Interview: Oscar winner Alicia Vikander on ‘The Glorias’ and finding her voice
After more than a decade in the industry, and post-Oscar win, Alicia Vikander speaks to new AwardsWatch correspondent Christina Birro of Pop Culture Confidential about how she is learning to take small breaks, her focus (cooking helps!) and how she and Gloria Steinem connected in personal ways. How, early in her Hollywood career, an actress spoke up for her in an uncomfortable, sexist situation and how much that taught her. And how she wants to use her voice and her power to play women from all angles and all dimensions and to get smaller movies with interesting writer/directors off the ground, like her upcoming film Blue Bayou.
I thought a lot about growing up, about finding your own voice, who you are, what you want to do and the struggle of getting there.Alicia Vikander
We are thrilled to bring you this special and personal conversation with Alicia Vikander as she talks to us about starring as feminist icon Gloria Steinem in the upcoming film The Glorias (directed by Julie Taymor), about how she has has found her voice and what she wants to do with her Hollywood power.
CB: Alicia, thank you so much for joining me.
AV: Thank you so much for having me.
CB: I feel like, just indulge me for 30 seconds. A couple of years ago I was supposed to interview you live on stage and for my show, but I got sick – like hospital sick – which is a freelance nightmare. But that’s another story. I wrote you letter to apologize and see if we could set up something new and you sent me such a kind email and you apologized. You wrote that you had just finished a press tour on three continents, dozens of countries, hundreds of days, and just needed a break.
AV: Maybe not hundreds, but it was probably a lot of them [laughs].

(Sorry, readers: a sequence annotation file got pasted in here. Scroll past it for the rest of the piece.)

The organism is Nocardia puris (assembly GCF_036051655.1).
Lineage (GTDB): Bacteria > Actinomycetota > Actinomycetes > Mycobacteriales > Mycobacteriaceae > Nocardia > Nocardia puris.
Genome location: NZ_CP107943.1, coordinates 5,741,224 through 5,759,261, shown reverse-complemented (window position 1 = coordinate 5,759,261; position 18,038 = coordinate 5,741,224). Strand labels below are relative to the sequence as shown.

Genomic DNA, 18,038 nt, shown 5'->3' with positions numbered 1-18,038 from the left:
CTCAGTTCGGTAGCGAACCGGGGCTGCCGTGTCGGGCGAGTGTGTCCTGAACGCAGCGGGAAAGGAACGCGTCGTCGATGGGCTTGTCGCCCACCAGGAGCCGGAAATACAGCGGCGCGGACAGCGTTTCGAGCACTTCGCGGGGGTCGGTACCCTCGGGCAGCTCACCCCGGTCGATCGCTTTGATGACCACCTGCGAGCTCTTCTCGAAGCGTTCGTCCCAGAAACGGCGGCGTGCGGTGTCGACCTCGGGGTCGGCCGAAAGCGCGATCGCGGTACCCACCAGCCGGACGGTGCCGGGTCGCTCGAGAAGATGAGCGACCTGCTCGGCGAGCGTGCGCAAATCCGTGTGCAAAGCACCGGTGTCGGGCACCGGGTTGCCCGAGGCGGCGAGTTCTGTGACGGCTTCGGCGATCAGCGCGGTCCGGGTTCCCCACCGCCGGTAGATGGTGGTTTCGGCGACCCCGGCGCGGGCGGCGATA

CB: Well, here we are and honestly the fact that I get to talk to you ahead of The Glorias, it just felt meant to be because my listeners know that I stan Steinem. And so to quote her, “The art of life is not controlling what happens to us but using what happens to us,” so thank you so much.
AV: Thank you so much. Yes, I’ve listened to you podcast with Gloria and I felt the same way when I got to meet her for the first time of person. It was overwhelming.
CB: What did you do on that break?
AV: At that point I was probably still, if that was two or three years ago, I was still probably very close to getting onto another job. And then taking a break from press became quite important, I think. I had had two years when so many films came out and I kind of just wanted to focus on the projects that I had coming up. And it’s not probably until like the last year now or the last one and a half years when I’ve, for the first time in like 10 years, decided to actually take breaks. I not only do not do press, but I don’t work for a few weeks and I have time to actually now, I’ve over the last two weeks, so I’ve been taking a bit time off. I’m about to start working next week, but I’ve mostly spent time cooking. That’s my new thing. I’ve been baking and cooking. I had a Japanese friend over the other night who is teaching me Japanese cuisine.
CB: That’s amazing. I don’t know if I’ve heard this or if I’ve just sort of thought it but, are you a gamer?
AV: Well, that was probably during the time when I was promoting Tomb Raider. I actually did go and, you know play the new games before I made the film. I used to play Tomb Raider when I was a kid. I think I just realized, I was like in awe of the people who play, you know, because you need so much time. I’d spend like two days and probably realized that I’m not as good as I used to be at this sort of thing. I hadn’t done it in quite some time, but when I was a young teenager I really enjoyed both like computer games and video games.
CB: You seem like such a focused person. You learned Danish for a movie [The Danish Girl], you learned Japanese for Earthquake Bird, you train for your action movies and you always have like four movies in post. Can you describe the Vikander focus?